Skipping breakfast is not a good idea. Breakfast is the very thing that stops the dawn phenomenon in it's tracks. It's not the milk in the coffee that spikes you, it's the caffeine causing an adrenalin rush.
The best time to exercise is around breakfast. If you can manage, eat a protein only breakfast after exercising. You can often skip your meal bolus entirely. The best time to eat is at dinner time when your insulin sensitivity is it's highest. You can get by with a small bolus then. Midday? That's the meal of choice to omit.
No coffee bolus for me either. I've used the Trader Joes unsweetened coconut milk, Blue Diamond unsweetened Almond Milk and a few other nut milks. Occasionally I get lazy and just use the half-and-half my husband buys.
My only additional note for folks investigating alternative "milks" is that the Blue Diamond has been the only almond milk I've used that hasn't separated once added to my coffee. The others (unfortunately I can't remember the brands) have been great in other applications, but in coffee not so much :)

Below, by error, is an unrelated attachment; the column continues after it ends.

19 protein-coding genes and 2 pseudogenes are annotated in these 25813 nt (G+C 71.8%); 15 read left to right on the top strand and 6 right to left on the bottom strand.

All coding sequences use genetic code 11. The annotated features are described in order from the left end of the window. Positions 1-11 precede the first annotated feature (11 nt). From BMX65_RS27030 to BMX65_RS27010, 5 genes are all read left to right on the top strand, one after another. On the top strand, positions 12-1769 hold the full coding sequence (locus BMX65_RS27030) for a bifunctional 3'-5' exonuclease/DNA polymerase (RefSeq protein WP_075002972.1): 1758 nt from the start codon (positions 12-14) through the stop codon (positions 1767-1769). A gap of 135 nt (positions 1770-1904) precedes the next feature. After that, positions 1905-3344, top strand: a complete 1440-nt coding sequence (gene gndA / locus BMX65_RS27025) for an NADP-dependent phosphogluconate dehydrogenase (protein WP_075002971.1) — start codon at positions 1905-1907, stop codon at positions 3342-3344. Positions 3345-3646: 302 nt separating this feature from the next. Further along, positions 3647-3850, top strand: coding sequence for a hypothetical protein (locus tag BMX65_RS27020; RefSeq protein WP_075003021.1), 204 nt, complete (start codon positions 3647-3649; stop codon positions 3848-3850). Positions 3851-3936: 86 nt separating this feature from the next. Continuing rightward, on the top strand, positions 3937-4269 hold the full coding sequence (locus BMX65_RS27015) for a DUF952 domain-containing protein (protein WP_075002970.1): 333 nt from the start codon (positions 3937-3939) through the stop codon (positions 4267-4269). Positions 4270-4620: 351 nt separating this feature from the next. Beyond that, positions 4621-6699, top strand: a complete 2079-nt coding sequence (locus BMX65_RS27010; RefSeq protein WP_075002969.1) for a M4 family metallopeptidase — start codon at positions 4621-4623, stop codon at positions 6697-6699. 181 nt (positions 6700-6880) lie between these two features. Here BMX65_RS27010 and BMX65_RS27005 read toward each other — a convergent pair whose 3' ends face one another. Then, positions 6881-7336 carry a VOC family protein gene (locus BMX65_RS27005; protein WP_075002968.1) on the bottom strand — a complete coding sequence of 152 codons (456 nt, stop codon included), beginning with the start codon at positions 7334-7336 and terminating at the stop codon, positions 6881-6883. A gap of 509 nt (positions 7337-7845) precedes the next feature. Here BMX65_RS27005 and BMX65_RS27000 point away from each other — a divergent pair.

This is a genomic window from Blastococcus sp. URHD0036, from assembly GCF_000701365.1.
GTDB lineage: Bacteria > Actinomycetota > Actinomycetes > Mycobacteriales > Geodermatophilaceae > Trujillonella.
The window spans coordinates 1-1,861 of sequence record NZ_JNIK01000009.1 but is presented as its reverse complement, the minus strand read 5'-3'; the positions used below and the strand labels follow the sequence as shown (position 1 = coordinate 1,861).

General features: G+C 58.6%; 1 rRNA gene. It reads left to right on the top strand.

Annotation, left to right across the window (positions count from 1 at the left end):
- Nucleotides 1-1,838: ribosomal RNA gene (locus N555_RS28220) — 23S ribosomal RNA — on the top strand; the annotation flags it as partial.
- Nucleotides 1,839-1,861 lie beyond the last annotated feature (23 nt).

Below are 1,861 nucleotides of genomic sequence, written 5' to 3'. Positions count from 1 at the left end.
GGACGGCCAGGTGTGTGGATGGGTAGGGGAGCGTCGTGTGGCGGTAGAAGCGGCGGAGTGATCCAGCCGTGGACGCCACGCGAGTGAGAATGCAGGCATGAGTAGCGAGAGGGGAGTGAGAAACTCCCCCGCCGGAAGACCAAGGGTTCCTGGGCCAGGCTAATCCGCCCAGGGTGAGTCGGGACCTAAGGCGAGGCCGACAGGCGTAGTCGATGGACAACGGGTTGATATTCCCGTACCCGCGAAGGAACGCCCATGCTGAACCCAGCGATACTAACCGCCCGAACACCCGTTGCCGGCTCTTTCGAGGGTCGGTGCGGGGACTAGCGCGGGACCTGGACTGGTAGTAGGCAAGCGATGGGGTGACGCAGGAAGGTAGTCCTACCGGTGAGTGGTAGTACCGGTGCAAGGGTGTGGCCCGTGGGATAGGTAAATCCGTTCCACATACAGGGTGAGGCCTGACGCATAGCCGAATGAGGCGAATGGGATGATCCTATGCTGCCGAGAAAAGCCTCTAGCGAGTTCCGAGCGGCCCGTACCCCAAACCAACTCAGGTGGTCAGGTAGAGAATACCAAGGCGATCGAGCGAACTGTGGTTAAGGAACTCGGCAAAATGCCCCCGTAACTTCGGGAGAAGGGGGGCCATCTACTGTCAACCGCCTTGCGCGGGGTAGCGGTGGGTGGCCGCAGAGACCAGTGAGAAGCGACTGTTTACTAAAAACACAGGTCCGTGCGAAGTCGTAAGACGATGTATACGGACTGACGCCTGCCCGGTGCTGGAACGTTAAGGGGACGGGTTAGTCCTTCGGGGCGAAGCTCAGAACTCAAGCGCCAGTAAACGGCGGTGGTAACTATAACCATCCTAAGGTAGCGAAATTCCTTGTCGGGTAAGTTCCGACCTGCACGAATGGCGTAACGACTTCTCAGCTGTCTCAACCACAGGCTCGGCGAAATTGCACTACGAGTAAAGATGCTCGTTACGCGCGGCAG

I'm fine without bolusing for black coffee. I see absolutely no bump in my BG from just plain coffee.
The same doesn't apply if I decide to add milk and sweetener, of course.
My pump is set on a 1:10 ratio, and for coffee alone, I do need a pump bump of 1.5 units. Completely empirically derived.
i don't bolus for coffee. i am irregular anyway, when it comes to bg.
i use 1 % milk when at home & no sweetener.
Whats a "bolus"?Im not a type one.ger
A bolus is the equivalent of giving one a syringe shot of insulin for people who don't wear a pump. Bolus is pump-talk and is the noun describing the insulin needed to cover consumed food and beverage. Basal rate, in contrast, is the background insulin rate that is constantly delivered in low levels by the pump to cover basic metabolic function.
I do not bolus for coffee. I sweeten with Stevia and lighten with cream (pure cream, not half and half). So a cup of coffee has effectively no carbs, or at least not enough to have a measurable effect on me. So says my meter.
BTW, we MDIers also use "bolus" to refer to insulin injected to cover a meal. It's not just a pump term.
I hope people are realizing that the affect of coffee isn't tied to the caloric affect of raising your blood sugar, it's that caffeine inhibits the ability of insulin to work properly,leading to a slight rise in diabetics. From a personal perspective as a competitive bike racer, I find that consuming it to help alleviate lows is a positive benefit, but that's just my empirical data.